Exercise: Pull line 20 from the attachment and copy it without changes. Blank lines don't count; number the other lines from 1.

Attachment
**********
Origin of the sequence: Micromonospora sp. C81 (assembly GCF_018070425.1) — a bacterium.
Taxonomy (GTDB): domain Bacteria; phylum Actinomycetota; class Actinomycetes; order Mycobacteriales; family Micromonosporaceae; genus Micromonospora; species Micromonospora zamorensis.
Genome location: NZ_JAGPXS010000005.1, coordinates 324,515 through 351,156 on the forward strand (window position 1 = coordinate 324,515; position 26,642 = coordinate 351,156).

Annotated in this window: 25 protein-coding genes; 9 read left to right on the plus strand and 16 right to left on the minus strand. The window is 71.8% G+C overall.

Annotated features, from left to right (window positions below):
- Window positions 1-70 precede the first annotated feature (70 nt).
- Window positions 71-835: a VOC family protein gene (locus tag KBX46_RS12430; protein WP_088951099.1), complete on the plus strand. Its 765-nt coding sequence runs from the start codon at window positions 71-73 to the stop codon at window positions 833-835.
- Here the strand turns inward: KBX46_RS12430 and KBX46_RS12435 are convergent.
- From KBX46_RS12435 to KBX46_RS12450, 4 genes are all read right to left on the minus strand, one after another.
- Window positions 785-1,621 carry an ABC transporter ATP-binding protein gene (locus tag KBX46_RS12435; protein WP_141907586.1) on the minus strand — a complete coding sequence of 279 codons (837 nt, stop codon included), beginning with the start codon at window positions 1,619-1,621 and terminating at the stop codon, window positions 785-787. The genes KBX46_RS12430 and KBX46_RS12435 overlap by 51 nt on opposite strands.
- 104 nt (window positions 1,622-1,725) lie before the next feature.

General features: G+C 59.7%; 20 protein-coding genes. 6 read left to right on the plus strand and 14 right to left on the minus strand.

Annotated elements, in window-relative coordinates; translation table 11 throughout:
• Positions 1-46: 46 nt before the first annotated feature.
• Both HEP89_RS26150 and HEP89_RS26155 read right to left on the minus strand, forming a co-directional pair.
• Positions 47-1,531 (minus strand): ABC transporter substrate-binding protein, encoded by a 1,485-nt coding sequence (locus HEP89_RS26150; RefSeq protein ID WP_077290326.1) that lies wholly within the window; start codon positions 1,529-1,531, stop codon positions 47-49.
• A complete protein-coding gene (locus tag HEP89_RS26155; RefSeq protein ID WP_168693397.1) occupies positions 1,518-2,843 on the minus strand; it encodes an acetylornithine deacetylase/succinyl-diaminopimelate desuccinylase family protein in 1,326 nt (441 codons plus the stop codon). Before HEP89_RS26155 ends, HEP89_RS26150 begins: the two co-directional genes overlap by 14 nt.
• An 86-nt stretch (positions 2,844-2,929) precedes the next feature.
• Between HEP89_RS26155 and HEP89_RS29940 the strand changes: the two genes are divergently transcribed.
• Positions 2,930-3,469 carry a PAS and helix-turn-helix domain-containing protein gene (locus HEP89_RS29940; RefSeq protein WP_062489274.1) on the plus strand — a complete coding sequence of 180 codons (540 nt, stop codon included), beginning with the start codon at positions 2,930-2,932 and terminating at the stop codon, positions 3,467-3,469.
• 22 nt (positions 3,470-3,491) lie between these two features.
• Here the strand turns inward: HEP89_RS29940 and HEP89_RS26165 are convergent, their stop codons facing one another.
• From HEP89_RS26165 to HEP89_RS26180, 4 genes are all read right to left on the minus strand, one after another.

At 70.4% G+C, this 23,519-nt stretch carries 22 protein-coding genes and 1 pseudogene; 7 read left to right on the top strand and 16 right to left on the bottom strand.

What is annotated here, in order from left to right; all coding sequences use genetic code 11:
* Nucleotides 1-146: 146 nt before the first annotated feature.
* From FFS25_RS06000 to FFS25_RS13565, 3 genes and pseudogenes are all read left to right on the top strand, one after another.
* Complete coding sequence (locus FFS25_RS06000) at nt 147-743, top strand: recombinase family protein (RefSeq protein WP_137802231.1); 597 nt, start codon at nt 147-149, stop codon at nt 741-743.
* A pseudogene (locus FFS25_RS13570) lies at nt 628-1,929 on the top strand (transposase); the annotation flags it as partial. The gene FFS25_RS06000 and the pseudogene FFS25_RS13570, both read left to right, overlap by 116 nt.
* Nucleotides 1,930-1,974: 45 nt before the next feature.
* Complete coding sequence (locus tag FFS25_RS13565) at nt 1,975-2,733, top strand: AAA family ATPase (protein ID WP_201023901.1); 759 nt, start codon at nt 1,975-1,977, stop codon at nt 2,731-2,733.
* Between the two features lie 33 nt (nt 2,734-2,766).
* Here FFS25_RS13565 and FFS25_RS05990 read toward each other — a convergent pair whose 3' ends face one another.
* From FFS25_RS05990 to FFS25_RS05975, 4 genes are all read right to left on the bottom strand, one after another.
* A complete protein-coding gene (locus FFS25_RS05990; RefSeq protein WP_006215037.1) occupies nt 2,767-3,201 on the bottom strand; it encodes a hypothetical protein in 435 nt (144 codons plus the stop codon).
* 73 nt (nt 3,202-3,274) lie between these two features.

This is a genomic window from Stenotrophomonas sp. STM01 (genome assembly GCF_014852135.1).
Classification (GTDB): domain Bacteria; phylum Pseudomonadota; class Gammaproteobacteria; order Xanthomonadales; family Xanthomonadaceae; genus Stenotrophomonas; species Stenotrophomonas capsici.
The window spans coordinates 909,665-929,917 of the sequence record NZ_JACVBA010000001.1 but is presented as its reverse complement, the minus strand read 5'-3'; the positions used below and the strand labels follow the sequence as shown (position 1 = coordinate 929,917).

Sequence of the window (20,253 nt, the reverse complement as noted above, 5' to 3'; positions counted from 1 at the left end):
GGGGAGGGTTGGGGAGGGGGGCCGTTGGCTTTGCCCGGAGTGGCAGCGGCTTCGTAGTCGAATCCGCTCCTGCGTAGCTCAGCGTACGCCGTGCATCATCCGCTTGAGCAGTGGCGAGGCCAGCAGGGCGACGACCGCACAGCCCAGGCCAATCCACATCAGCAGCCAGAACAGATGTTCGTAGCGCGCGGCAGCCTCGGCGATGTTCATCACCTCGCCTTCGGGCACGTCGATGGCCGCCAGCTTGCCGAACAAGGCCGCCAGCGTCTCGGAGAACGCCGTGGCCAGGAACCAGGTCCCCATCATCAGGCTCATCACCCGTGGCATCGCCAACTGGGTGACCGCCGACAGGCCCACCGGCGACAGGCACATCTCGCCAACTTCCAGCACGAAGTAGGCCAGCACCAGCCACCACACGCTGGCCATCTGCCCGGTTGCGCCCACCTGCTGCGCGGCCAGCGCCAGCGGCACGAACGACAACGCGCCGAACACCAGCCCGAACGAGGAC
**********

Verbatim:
• Positions 2,930-3,469 carry a PAS and helix-turn-helix domain-containing protein gene (locus HEP89_RS29940; RefSeq protein WP_062489274.1) on the plus strand — a complete coding sequence of 180 codons (540 nt, stop codon included), beginning with the start codon at positions 2,930-2,932 and terminating at the stop codon, positions 3,467-3,469.